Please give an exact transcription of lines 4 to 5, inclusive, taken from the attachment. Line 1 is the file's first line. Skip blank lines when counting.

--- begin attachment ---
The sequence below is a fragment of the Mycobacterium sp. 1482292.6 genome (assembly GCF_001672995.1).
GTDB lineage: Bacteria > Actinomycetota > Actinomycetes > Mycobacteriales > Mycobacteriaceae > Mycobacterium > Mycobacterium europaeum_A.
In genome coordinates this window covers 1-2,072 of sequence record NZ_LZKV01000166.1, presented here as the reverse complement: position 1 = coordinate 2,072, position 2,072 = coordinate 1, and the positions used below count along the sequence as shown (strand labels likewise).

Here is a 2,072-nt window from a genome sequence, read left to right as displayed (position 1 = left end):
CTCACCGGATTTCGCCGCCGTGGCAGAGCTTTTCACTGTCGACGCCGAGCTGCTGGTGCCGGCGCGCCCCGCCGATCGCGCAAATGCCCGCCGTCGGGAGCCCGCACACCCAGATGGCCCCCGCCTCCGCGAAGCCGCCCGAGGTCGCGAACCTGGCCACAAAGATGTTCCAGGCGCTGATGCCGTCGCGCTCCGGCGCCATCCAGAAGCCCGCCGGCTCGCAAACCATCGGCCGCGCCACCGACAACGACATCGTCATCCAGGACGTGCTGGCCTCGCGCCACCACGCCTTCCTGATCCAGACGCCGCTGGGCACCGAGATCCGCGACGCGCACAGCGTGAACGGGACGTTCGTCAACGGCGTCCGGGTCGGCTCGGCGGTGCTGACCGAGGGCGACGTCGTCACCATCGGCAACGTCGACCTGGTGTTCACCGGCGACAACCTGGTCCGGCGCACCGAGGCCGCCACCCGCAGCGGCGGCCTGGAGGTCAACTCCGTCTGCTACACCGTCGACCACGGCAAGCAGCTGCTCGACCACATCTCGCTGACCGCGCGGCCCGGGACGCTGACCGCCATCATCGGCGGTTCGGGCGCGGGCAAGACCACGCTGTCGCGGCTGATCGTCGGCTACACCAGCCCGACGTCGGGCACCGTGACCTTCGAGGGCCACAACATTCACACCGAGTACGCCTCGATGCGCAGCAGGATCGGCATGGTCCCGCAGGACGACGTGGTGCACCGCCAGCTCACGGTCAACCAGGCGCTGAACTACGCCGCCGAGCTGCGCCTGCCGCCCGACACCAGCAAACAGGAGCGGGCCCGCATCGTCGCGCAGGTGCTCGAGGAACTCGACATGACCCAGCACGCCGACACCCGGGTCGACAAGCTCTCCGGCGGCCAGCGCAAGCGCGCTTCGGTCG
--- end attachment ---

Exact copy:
Here is a 2,072-nt window from a genome sequence, read left to right as displayed (position 1 = left end):
CTCACCGGATTTCGCCGCCGTGGCAGAGCTTTTCACTGTCGACGCCGAGCTGCTGGTGCCGGCGCGCCCCGCCGATCGCGCAAATGCCCGCCGTCGGGAGCCCGCACACCCAGATGGCCCCCGCCTCCGCGAAGCCGCCCGAGGTCGCGAACCTGGCCACAAAGATGTTCCAGGCGCTGATGCCGTCGCGCTCCGGCGCCATCCAGAAGCCCGCCGGCTCGCAAACCATCGGCCGCGCCACCGACAACGACATCGTCATCCAGGACGTGCTGGCCTCGCGCCACCACGCCTTCCTGATCCAGACGCCGCTGGGCACCGAGATCCGCGACGCGCACAGCGTGAACGGGACGTTCGTCAACGGCGTCCGGGTCGGCTCGGCGGTGCTGACCGAGGGCGACGTCGTCACCATCGGCAACGTCGACCTGGTGTTCACCGGCGACAACCTGGTCCGGCGCACCGAGGCCGCCACCCGCAGCGGCGGCCTGGAGGTCAACTCCGTCTGCTACACCGTCGACCACGGCAAGCAGCTGCTCGACCACATCTCGCTGACCGCGCGGCCCGGGACGCTGACCGCCATCATCGGCGGTTCGGGCGCGGGCAAGACCACGCTGTCGCGGCTGATCGTCGGCTACACCAGCCCGACGTCGGGCACCGTGACCTTCGAGGGCCACAACATTCACACCGAGTACGCCTCGATGCGCAGCAGGATCGGCATGGTCCCGCAGGACGACGTGGTGCACCGCCAGCTCACGGTCAACCAGGCGCTGAACTACGCCGCCGAGCTGCGCCTGCCGCCCGACACCAGCAAACAGGAGCGGGCCCGCATCGTCGCGCAGGTGCTCGAGGAACTCGACATGACCCAGCACGCCGACACCCGGGTCGACAAGCTCTCCGGCGGCCAGCGCAAGCGCGCTTCGGTCG